The following wall functions are those appropriate to a near-wall layer in local equilibrium:
U+ = ln(E*y+)/κ
k = Uτ2/√ℂμ
ε = ℂμ3/4*k3/2/(κ*δ)
Equation (8.2.1) is the well-known logarithmic law of the wall, and this law should be applied to a point whose y+ value is in the range 30 ≤ y+ <130.
The boundary condition (8.2.2) for the turbulent kinetic energy k assumes that the turbulence is in local equilibrium, and consequently, this set of wall functions are not really suitable under separated conditions because turbulent energy diffusion towards the wall is significant, leading to appreciable departures from local equilibrium.
The wall function defined by eqn (8.2.1) is implemented in the momentum equations by way of source terms per unit wall surface area, Sm, which take the form:
Smo = ρ*s*|Ur|*(Vw-V)
where ρ denotes the fluid density, s the friction factor ( = τw/(ρ*Ur2) ), V denotes the in-cell value of velocity, and Vw denotes the value of the velocity at the wall. The friction factor is s determined from the laminar and turbulent friction factors, sl and st, as follows:
s = max(sl, st)
sl = 1./Re
st = [κ/ln(E*Re*√st)]2
Re = Ur*δ/νl
and the expression for st follows from equation (8.2.1), and its value is determined by iteration from equation (8.2.8).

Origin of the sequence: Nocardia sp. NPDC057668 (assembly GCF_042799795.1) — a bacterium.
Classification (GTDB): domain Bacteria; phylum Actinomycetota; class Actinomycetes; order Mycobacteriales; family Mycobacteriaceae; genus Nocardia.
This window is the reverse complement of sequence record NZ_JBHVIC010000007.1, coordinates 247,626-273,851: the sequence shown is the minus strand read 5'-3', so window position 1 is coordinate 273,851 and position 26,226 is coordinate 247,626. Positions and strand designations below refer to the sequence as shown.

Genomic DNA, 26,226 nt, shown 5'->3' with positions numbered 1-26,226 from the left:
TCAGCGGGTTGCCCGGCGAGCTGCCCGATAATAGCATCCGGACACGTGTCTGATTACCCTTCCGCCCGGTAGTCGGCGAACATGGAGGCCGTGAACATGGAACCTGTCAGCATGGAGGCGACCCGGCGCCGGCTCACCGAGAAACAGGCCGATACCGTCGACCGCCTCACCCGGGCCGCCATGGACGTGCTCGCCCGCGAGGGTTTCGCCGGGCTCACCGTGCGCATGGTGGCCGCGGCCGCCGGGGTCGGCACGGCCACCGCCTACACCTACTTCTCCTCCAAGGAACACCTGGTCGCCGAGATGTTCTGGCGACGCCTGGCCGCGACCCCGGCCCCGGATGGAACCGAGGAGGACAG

For heat and mass transfer at the wall, the flux of the variable φ between the fluid and the wall is given by:
Sφ = ρ*St*|Ur|*(φw-φ)
in which φ denotes the in-cell value of the heat- or mass-transfer variable, and φw denotes the value of φ at the wall. The Stanton number St is defined by:
where h is the local heat transfer coefficient; qw is the wall heat flux, and Cp is the specific heat.
The Stanton number in equation (8.2.10) is computed from:
St = max(Stl, Stt)
Stl = 1./(σl*Re)
Stt = st/[σt*(1.+Pm*√st)]
Pm = 9.*(σl/σt-1)*(σt/σl)1/4
In the foregoing equations, σt and σl denote the turbulent and laminar Prandtl numbers respectively, and equation (8.2.15) defines the smooth-wall sublayer-resistance function Pm of Jayatilleke , which is valid for moderate to high Prandtl number fluids, i.e. for σl ≥0.5.